• Ive been looking at the Xeon E3s, and Intel's knowledgebase seems to indicate they lack the hardware gpu features.

              For instance, look at the E3 1270 (link) []. Under "Graphics specs", it says "no" to all of the graphics features, including "processor graphics".

              Ive been looking at these closely for the last few weeks, and it seems you specifically need a separate gpu chipset on the motherboard to handle the graphics, as the CPU will not do it.

        • Don't forget two other advantages, mainly OpenCL and the fact that AMD is in the process of switching from VLIW to vector on its GPUs and APUs. One of the things the AMD devs have been working on is having the APU take over for physics if you have a dedicated card and once they switch over to vector the APU will become even more powerful, but frankly for the mobile space i'd say the new E-350 is just about perfect, just the right mix of CPU and GPU for the stuff folks use a laptop for.

          And IMHO the most imp

      • by Pulzar ( 81031 )

        In those tests, i3 is being tested with external graphics, compared to AMD with the same external graphics. Basically, it's a CPU vs CPU test. Which is pretty ridiculous because they are both targeted to users who will not buy external cards...

        The actual i3 vs A8 tests with their associated graphics are tested later in the article here: []. The results aren't even close - AMD is more than playable, i3 is not.

      • by cynyr ( 703126 )

        find me a game that makes use of more than 2 cores...

        Or better yet do a "while re-encoding this 1080P source(link) using these ffmpeg/libx264 settings(link) using n-1 cores, here is the FPS of ${GAME}" or even simply "we started a virus scan and then decided to play ${GAME}"

        Can we please move past the single and dual threaded benchmarks? go look at the x264 encode times using all the cores for both chips, I'll wait... yep the AMD wins at a given price point. I don't know about you but i usually have $X to s

    • Seriously. For the average consumer to surf the web and watch movies, built-in GPUs are more than adequate. They can even play casual games. The reduction in power has it on par with Core i5 now in most cases; however, Intel has lower power Core i3s and at least one Core i5 that is lower power.
      • llano low end notebooks are able to play starcraft 2.
      • I disagree. Integrated gpus have such high ram latency that even hidef videos have trouble keeping up.

        IE 10 ppr and Firefox 7 have a big difference in performance depending on GPU for sites and ads that take 100% cpu utilization.Metro will show this when Microsoft adds IOS graphical effects. Llamo may not be super fast, but it is lightyears ahead of regular gpus because it is integrated with the CPUs ram controller. If you are on a computer with a decent dedicated video card fire up IE 9 (I know blaspheme h

    • The thing I find strange about llano is... Who wants a low end radeon, who can't make do with an HD 2000 or HD 3000? I can't think of anyone who actually wants a "real" graphics chip, but doesn't want a *real* graphics chip on the desktop.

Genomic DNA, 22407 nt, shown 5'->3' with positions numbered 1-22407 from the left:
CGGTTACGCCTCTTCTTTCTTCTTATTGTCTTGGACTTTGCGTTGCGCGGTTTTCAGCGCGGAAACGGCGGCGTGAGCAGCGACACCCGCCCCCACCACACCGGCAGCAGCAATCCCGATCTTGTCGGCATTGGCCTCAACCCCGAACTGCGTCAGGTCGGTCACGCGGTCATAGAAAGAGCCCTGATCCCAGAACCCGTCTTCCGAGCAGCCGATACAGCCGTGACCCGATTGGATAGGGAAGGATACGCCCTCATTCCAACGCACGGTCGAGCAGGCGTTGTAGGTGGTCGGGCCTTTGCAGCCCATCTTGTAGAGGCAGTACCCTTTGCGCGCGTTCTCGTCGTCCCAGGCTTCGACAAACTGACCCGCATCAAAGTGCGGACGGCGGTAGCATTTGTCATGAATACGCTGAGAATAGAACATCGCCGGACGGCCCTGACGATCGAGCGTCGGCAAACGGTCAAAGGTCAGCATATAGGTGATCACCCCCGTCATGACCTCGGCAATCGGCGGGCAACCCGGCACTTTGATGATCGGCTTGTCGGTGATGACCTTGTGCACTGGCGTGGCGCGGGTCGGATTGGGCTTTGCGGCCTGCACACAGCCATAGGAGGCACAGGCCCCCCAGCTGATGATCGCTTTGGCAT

They look great for laptops, at low power usage, but for desktop... really no.

      • by Sloppy ( 14984 )

        Who wants a low end radeon, who can't make do with an HD 2000 or HD 3000?

        That's my thinking too, but there it turns out there is an answer. The niche I see for Llano is where someone is looking the at absolute dollars spent on the machine, combined with having some minimum standard performance for both the GPU and CPU. That is, someone doesn't want pre-Sandy Bridge Intel integrated graphics (i965 isn't enough even if the CPU is) or a weak CPU (ION's Atom isn't enough even though the Nvidia 9400 is), so bu

  • by unity100 ( 970058 ) on Tuesday October 04, 2011 @05:45PM (#37604900) Homepage Journal []

    for its possible to play starcraft 2 with that shit, even on a low end portable if it has the llano.

    in a desktop, you can even crossfire it with its equivalent 6xxx card, therefore reaching major performance for ridiculous price.

    if you went with a traditional route, you would need to get the cpu, and then get a separate 6xxx equivalent card, and then one more to do the crossfire.

    llano pieces give you 1 good cpu and 1 good graphics card in one shot, and in future they will be upgradeable. you will be able to upgrade both the cpu and 'graphics card' of your rig by upgrading just 1 piece of hardware.
    • A question regarding the Crossfire capability: does it automatically enable in, say, a laptop (specifically, an ASUS K53TA) with an A4 APU and a Radeon 6550? Or is it actually the part where ATI Control asks me which graphics core it should use for a given application?

      • Re: (Score:3, Informative)

        by unity100 ( 970058 )
        if, the board you have is crossfire capable, and the generations match each other (it has to be in XXYY range and first XXes must match from what i know, but exceptions are possible), ati catalyst control center will see that you have crossfire possibility, and it may auto enable it. you may enable crossfire, or disable it. with windows 7 and vision control center more customizations may be possible, however if you consider that hardware acceleration is even used for web page rendering in firefox, you would